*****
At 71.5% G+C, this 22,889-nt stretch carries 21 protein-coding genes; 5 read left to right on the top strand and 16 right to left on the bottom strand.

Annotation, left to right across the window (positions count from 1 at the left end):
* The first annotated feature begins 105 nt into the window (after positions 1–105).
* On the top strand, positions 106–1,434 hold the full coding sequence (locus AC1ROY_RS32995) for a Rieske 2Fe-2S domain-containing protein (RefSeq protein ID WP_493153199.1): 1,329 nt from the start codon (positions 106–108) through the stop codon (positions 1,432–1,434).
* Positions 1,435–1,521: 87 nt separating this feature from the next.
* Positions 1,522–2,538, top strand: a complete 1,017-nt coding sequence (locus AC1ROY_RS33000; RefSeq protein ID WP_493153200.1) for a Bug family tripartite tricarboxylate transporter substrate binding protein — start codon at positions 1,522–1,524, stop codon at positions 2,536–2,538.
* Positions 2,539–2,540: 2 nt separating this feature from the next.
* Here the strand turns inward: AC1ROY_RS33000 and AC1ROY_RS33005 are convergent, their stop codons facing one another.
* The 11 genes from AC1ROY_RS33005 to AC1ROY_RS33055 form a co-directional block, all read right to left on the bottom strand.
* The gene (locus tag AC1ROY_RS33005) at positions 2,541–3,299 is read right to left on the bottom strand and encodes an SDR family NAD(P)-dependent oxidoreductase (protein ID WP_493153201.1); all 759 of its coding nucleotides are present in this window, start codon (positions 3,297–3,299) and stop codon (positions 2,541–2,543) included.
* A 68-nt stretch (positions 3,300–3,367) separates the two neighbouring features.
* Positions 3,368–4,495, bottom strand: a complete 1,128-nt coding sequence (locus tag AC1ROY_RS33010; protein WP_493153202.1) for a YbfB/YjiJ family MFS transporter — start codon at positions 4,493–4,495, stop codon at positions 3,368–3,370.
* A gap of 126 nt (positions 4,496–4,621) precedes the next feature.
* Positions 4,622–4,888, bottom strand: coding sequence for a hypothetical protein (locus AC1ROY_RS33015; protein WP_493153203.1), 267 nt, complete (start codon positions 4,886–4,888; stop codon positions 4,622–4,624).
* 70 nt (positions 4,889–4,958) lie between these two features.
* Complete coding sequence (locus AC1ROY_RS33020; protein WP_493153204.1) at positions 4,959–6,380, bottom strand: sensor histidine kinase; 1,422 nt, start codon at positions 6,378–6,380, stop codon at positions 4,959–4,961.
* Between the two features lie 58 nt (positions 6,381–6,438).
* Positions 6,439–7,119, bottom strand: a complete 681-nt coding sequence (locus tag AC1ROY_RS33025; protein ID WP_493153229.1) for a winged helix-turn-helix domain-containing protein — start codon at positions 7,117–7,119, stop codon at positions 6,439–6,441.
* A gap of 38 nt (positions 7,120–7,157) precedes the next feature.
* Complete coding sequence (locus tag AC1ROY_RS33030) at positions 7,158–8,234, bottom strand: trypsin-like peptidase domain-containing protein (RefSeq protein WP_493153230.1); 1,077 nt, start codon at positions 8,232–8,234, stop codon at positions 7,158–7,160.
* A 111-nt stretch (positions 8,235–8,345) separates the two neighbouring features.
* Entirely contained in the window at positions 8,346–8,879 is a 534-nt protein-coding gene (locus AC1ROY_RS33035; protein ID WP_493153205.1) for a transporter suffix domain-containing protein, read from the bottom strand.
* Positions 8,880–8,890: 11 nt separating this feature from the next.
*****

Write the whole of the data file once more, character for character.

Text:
At 71.5% G+C, this 22,889-nt stretch carries 21 protein-coding genes; 5 read left to right on the top strand and 16 right to left on the bottom strand.

Annotation, left to right across the window (positions count from 1 at the left end):
* The first annotated feature begins 105 nt into the window (after positions 1–105).
* On the top strand, positions 106–1,434 hold the full coding sequence (locus AC1ROY_RS32995) for a Rieske 2Fe-2S domain-containing protein (RefSeq protein ID WP_493153199.1): 1,329 nt from the start codon (positions 106–108) through the stop codon (positions 1,432–1,434).
* Positions 1,435–1,521: 87 nt separating this feature from the next.
* Positions 1,522–2,538, top strand: a complete 1,017-nt coding sequence (locus AC1ROY_RS33000; RefSeq protein ID WP_493153200.1) for a Bug family tripartite tricarboxylate transporter substrate binding protein — start codon at positions 1,522–1,524, stop codon at positions 2,536–2,538.
* Positions 2,539–2,540: 2 nt separating this feature from the next.
* Here the strand turns inward: AC1ROY_RS33000 and AC1ROY_RS33005 are convergent, their stop codons facing one another.
* The 11 genes from AC1ROY_RS33005 to AC1ROY_RS33055 form a co-directional block, all read right to left on the bottom strand.
* The gene (locus tag AC1ROY_RS33005) at positions 2,541–3,299 is read right to left on the bottom strand and encodes an SDR family NAD(P)-dependent oxidoreductase (protein ID WP_493153201.1); all 759 of its coding nucleotides are present in this window, start codon (positions 3,297–3,299) and stop codon (positions 2,541–2,543) included.
* A 68-nt stretch (positions 3,300–3,367) separates the two neighbouring features.
* Positions 3,368–4,495, bottom strand: a complete 1,128-nt coding sequence (locus tag AC1ROY_RS33010; protein WP_493153202.1) for a YbfB/YjiJ family MFS transporter — start codon at positions 4,493–4,495, stop codon at positions 3,368–3,370.
* A gap of 126 nt (positions 4,496–4,621) precedes the next feature.
* Positions 4,622–4,888, bottom strand: coding sequence for a hypothetical protein (locus AC1ROY_RS33015; protein WP_493153203.1), 267 nt, complete (start codon positions 4,886–4,888; stop codon positions 4,622–4,624).
* 70 nt (positions 4,889–4,958) lie between these two features.
* Complete coding sequence (locus AC1ROY_RS33020; protein WP_493153204.1) at positions 4,959–6,380, bottom strand: sensor histidine kinase; 1,422 nt, start codon at positions 6,378–6,380, stop codon at positions 4,959–4,961.
* Between the two features lie 58 nt (positions 6,381–6,438).
* Positions 6,439–7,119, bottom strand: a complete 681-nt coding sequence (locus tag AC1ROY_RS33025; protein ID WP_493153229.1) for a winged helix-turn-helix domain-containing protein — start codon at positions 7,117–7,119, stop codon at positions 6,439–6,441.
* A gap of 38 nt (positions 7,120–7,157) precedes the next feature.
* Complete coding sequence (locus tag AC1ROY_RS33030) at positions 7,158–8,234, bottom strand: trypsin-like peptidase domain-containing protein (RefSeq protein WP_493153230.1); 1,077 nt, start codon at positions 8,232–8,234, stop codon at positions 7,158–7,160.
* A 111-nt stretch (positions 8,235–8,345) separates the two neighbouring features.
* Entirely contained in the window at positions 8,346–8,879 is a 534-nt protein-coding gene (locus AC1ROY_RS33035; protein ID WP_493153205.1) for a transporter suffix domain-containing protein, read from the bottom strand.
* Positions 8,880–8,890: 11 nt separating this feature from the next.